On November 1, New York City’s new pay transparency law went into effect, requiring job ads to include salary ranges. The goal is to reduce inequalities in compensation, especially for women and workers of color. The law follows similar initiatives for job listings in Colorado and the European Union, as well as many other laws that require salary information once applicants reach the interview stage.
And while workers and jobseekers will benefit from a clearer understanding of how their pay lines up with those doing similar work, there’s an added benefit for economists: new numbers to play with!
We took Lightcast job posting data and compared how many NYC job ads included salary data in November to postings throughout the year. The percentage of jobs advertising salary nearly doubled after the law went into effect—going from about 28% to 49%. Of course, that’s still pretty far from 100%, so there’s fall from full compliance in New York in the first few weeks (employers have until 30 days after their first violation before being hit with a fine).
Many were concerned that businesses would try to wiggle out of the law’s requirements by posting super-broad salary ranges, and there were several reports of this happening, but that’s not what we see in the data.
On average, the band of pay ranges (maximum minus minimum salary, measured as a proportion of the minimum) increased from 27% to 31%, indicating that ranges are expanding but media reports are overhyping the extent of the cheating.
There are more discoveries to be made as we continue studying the impact of the New York law as time goes on, but I’ll leave it there for the time being—we’re only 10 days into this experiment, after all. Instead, I’ll point you to a related paper this week from me, Jonathon Hazell, Christina Patterson, and Heather Sarsons: “National Wage Setting.”
The main takeaway from our research here is that firms are very likely to set the same wages for jobs done all over the country, even though local job markets vary quite a bit nationwide. Besides just Lightcast job posting data, our research also includes a survey of HR leaders, over a third of whom said that it’s inefficient to tailor compensation to specific locations, so they just set one salary for the whole company.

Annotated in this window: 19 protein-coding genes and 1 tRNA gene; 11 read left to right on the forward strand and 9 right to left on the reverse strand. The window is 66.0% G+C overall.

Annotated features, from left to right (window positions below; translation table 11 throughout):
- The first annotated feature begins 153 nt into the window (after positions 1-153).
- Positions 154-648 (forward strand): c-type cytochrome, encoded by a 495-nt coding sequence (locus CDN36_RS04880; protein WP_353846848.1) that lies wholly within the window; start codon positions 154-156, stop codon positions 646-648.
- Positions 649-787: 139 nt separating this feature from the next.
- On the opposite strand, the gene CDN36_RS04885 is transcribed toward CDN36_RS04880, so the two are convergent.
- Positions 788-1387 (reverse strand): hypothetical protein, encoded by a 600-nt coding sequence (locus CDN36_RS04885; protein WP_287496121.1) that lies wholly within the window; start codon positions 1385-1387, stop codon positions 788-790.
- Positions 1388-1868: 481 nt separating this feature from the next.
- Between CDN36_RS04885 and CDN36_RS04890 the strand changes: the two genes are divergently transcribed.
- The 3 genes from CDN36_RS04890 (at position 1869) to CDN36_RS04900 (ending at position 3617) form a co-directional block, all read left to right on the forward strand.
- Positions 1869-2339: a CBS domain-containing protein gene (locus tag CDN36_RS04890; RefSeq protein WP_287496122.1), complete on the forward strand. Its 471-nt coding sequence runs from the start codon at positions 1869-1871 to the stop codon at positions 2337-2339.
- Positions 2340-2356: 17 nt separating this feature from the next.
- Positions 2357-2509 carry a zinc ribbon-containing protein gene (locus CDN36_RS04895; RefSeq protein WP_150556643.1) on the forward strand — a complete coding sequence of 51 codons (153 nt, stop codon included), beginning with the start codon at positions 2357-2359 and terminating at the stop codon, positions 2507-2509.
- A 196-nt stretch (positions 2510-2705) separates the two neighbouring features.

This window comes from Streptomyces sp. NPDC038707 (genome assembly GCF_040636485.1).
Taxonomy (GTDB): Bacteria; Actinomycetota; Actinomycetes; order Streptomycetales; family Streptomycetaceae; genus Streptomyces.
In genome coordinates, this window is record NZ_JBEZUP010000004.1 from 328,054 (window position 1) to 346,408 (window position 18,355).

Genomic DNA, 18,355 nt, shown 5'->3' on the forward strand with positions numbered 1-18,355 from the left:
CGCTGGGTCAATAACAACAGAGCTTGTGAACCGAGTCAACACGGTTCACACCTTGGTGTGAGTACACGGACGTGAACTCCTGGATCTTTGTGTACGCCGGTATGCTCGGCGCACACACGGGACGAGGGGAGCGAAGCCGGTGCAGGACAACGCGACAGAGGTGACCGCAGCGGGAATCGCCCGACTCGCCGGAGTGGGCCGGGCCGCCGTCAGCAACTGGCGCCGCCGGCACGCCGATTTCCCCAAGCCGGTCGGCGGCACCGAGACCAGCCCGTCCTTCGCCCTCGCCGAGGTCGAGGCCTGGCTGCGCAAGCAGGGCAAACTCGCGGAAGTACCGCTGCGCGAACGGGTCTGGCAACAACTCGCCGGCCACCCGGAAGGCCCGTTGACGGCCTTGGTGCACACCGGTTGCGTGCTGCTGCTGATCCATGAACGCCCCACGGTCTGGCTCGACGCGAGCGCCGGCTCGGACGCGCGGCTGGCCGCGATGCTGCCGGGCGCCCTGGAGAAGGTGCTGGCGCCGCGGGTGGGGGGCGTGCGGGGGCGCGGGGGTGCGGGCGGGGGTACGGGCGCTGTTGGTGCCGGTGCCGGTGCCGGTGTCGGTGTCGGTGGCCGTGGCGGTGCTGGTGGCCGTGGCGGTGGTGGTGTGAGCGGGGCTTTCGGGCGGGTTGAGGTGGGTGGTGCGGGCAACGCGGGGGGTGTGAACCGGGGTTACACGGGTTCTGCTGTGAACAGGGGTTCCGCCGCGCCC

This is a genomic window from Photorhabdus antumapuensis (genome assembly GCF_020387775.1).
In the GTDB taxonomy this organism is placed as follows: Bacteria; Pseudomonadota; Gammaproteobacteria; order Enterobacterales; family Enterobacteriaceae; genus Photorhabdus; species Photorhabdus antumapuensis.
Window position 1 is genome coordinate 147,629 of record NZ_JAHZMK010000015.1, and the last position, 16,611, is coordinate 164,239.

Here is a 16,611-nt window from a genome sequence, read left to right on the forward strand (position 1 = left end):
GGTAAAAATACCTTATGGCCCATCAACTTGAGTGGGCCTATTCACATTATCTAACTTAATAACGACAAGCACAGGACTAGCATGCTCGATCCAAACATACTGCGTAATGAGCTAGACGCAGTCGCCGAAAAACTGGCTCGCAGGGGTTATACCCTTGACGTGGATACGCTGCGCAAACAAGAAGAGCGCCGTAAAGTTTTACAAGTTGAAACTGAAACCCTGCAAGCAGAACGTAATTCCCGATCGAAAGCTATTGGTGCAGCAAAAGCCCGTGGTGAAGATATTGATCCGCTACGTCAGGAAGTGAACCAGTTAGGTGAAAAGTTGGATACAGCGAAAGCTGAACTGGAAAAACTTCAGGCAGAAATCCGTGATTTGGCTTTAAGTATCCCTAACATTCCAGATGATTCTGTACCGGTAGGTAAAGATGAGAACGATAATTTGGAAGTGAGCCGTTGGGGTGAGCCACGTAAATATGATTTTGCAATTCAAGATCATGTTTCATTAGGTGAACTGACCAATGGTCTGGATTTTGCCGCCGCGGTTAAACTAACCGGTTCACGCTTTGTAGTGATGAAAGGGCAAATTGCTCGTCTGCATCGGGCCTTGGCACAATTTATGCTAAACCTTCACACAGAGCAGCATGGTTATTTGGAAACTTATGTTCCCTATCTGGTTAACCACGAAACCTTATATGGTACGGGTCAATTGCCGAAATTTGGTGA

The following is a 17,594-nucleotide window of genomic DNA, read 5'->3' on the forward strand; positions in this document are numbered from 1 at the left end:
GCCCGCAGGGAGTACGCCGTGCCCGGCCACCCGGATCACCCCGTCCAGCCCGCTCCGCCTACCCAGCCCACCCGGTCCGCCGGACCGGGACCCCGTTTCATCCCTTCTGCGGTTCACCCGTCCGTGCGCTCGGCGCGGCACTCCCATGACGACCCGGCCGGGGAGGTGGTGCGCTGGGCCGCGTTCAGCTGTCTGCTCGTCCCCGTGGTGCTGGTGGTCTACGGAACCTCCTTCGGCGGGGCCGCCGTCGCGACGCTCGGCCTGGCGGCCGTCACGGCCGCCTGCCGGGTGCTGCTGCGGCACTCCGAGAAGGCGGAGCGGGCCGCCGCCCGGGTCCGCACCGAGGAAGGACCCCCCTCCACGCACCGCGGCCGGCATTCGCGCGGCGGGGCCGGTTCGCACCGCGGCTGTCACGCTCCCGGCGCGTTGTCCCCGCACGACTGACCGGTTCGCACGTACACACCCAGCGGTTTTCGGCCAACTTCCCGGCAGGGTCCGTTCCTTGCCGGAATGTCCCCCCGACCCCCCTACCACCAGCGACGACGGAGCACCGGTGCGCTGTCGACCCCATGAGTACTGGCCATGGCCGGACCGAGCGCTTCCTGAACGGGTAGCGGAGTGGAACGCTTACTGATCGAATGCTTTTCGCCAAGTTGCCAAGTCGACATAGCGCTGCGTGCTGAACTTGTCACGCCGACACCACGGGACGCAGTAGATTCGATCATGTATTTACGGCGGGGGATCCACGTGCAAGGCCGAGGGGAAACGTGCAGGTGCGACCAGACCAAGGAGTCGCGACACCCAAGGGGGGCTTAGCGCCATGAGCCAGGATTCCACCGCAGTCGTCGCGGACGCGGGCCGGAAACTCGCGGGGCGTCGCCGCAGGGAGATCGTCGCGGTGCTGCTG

This can be an advantage for workers in places with lower costs of living (rural areas, for example). It may also lead to another consequence of the New York law, in that workers can extrapolate that wage information to jobs all over the country. Like the old song goes: if you can make a certain salary there, you can make it anywhere.
If you’re still curious and looking for even more research on the impact of disclosing salaries, I also have a paper from August on what happened when pay transparency came to Colorado, which I briefly wrote about here when it came out.
I was very encouraged by what this morning’s Consumer Price Index showed about inflation. Overall, prices rose 0.4% in October and are now up 7.7% over the past twelve months. Those numbers were better than what economists were expecting, and significantly below inflation’s peak (8.9% annually) in June. Core inflation—all items except energy and food—rose by 0.27% in October, much less than the 0.58% we saw in September.
We saw lower rates of inflation month over month in food, gas, utilities and electricity, new and used vehicles, medical care, and transportation. The only increases were in fuel oil and shelter.
So while prices are still rising, they’re rising much more slowly, and that will relieve some of the pressure on the Federal Reserve in its ongoing fight against inflation. The decline shows that the Fed is on the right track, and I hope this means they hold steady with their policy. Overall, this is good news.
Until next week,
Lightcast Chief Economist